When it comes to speaking formally in Japanese, there are usually two paths that you can take. The first is to use words that lower your own position. These are called “modest” verb and word forms and the basic idea is that you’re raising the profile of the person you’re talking to indirectly by downplaying your own. These are the types of words commonly used by employees towards customers, maids and housekeepers towards their employers. The humble Japanese word for “go” is 参 る (mairu). Interestingly, the word can also be used to say “to come” and so the meaning can change depending on the situation.

  • で は 、 参 り ま う う。
  • de wa, mairimashou.
  • Well then, let us go, ma’am (sir).

Read more: how to add trendline in google sheet | Top Q&A Another way to show respect in the Japanese language is to use words that directly elevate the listener’s position. These are called honorifics and they are a more direct way than humble words to show that you consider someone above you in whatever situation you find yourself in. or whoever is helping the customer. The dictionary form of this word is い ら っ し (irassharu) and similar to the first word we learned in this section, it can also mean “come” as well as “go”. You may have heard the word used in a set of phrases before a customer walked into the store owner’s store.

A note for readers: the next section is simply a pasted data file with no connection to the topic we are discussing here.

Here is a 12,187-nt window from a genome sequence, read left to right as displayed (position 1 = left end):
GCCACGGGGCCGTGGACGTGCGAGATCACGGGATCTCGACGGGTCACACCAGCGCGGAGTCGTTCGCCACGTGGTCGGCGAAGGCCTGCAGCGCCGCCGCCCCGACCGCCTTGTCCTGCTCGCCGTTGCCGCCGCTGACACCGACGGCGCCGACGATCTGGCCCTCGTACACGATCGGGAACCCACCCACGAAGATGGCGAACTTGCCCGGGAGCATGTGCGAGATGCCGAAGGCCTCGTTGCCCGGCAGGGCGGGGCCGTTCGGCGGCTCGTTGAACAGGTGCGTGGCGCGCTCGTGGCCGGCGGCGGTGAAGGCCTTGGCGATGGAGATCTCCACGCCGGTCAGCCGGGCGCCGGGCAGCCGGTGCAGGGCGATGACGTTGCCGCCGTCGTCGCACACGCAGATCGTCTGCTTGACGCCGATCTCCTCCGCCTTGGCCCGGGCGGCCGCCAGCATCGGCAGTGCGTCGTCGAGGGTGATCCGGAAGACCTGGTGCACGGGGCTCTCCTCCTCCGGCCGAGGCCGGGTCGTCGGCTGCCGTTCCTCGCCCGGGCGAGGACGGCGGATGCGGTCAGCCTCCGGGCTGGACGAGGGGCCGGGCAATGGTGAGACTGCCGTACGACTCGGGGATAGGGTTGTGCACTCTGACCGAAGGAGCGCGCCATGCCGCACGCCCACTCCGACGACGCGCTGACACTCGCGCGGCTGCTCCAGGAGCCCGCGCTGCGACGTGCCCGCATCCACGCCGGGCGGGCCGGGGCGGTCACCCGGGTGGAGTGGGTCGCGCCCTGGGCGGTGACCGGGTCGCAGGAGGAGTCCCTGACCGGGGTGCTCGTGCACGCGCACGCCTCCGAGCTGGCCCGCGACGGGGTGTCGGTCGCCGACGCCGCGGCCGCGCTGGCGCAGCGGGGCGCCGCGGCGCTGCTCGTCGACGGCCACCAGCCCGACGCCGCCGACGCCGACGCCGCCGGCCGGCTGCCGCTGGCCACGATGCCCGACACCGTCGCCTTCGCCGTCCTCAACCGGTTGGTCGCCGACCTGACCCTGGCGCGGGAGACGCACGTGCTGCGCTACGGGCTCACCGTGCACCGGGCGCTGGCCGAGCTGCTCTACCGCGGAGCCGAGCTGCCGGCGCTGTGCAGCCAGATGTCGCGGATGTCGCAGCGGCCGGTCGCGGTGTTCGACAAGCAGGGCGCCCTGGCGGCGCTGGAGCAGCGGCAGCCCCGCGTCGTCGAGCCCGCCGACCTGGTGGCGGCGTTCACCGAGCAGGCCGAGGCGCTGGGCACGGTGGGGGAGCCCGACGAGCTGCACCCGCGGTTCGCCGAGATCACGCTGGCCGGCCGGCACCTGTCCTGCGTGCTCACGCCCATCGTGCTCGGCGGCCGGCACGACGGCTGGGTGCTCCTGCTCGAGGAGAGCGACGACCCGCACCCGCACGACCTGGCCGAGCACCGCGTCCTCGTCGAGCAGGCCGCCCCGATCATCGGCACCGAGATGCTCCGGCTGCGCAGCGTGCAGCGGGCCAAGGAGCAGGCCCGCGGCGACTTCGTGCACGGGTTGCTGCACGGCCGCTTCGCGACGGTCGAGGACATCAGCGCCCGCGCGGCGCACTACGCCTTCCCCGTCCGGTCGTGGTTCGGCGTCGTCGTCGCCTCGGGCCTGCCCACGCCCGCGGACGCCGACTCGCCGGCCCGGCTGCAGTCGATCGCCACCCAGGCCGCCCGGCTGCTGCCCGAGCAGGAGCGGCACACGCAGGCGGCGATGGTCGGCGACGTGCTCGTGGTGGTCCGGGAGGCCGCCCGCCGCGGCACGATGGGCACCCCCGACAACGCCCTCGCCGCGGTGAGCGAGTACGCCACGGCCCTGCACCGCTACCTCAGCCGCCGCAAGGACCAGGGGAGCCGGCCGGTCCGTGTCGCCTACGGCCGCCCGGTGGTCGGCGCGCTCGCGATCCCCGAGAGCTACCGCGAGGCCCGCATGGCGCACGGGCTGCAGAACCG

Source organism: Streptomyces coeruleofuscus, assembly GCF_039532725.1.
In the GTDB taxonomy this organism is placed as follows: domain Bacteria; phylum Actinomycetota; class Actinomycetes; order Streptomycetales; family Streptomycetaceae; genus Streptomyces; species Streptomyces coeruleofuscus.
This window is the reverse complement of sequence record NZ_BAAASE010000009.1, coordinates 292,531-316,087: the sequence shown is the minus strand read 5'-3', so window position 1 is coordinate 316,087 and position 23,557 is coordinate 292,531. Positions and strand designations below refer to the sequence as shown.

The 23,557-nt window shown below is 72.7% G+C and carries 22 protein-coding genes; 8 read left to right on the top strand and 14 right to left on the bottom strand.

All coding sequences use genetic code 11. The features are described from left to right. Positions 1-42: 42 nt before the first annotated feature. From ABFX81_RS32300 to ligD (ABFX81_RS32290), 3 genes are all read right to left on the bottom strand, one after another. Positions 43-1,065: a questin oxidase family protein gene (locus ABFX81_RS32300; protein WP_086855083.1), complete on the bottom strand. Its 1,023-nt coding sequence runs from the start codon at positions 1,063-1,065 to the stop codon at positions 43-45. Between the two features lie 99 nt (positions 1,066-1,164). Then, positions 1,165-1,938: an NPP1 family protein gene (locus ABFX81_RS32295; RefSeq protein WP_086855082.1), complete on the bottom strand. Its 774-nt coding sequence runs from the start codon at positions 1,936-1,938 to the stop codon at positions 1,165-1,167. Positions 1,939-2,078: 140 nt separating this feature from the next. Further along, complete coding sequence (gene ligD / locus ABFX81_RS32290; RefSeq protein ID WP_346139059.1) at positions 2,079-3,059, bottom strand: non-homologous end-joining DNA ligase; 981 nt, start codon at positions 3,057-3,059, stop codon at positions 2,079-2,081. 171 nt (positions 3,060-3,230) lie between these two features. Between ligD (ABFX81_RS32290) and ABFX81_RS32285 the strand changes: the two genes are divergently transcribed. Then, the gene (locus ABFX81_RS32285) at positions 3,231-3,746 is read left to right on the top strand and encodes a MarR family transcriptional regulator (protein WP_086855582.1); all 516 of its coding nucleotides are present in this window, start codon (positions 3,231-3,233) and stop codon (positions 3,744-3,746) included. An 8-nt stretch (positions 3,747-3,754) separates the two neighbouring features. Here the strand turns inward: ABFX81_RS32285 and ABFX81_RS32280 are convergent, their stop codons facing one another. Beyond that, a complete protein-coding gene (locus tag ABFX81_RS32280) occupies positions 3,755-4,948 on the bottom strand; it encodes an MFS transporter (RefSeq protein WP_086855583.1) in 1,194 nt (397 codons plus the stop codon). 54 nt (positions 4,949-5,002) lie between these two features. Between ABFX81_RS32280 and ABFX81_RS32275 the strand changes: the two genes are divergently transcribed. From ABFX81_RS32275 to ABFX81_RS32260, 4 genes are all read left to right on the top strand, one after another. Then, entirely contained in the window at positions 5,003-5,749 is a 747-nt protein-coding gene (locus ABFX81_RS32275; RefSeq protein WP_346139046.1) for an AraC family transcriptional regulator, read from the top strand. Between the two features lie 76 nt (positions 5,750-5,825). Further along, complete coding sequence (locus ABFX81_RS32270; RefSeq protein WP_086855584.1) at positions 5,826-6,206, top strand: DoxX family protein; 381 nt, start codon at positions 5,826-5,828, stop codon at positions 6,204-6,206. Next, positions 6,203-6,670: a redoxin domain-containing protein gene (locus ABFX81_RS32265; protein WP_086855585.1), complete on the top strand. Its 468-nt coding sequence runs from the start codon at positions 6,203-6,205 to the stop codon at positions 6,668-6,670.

• い ら っ し ゃ い せ!
  • irasshaimase!
  • Welcome!

If you want to conjugate this verb to say “let’s go”, you can do so by changing it to い ら っ し ゃ ろ (irassharou) or い ら っ し ゃ り ま ょ (irassharimashou) . However, I have never actually heard or seen either of these words used before. life.

Other forms of travel

The interesting thing about Japanese is that the language can be extremely precise when it comes to certain words, for example, the Japanese word 通 (tooru) means “to go through; to go through; Go with; and so on.” and is often used when you are not just “going” somewhere, but you are “passing through something” such as a town, or when light is passing through an object.

  • 町 を 通 る
  • machi o tooru
  • go through town
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This same kanji can be used in the word (kayou) which means “going to and from (a place); goes back and forth between ‘ and it is often used when talking about ‘ going to school ‘ or in other words ‘ going to school ‘.

  • ?
  • doko no gakkou ni kayotte iru no?
  • What’s your school [go to]?


Go over or under Somthing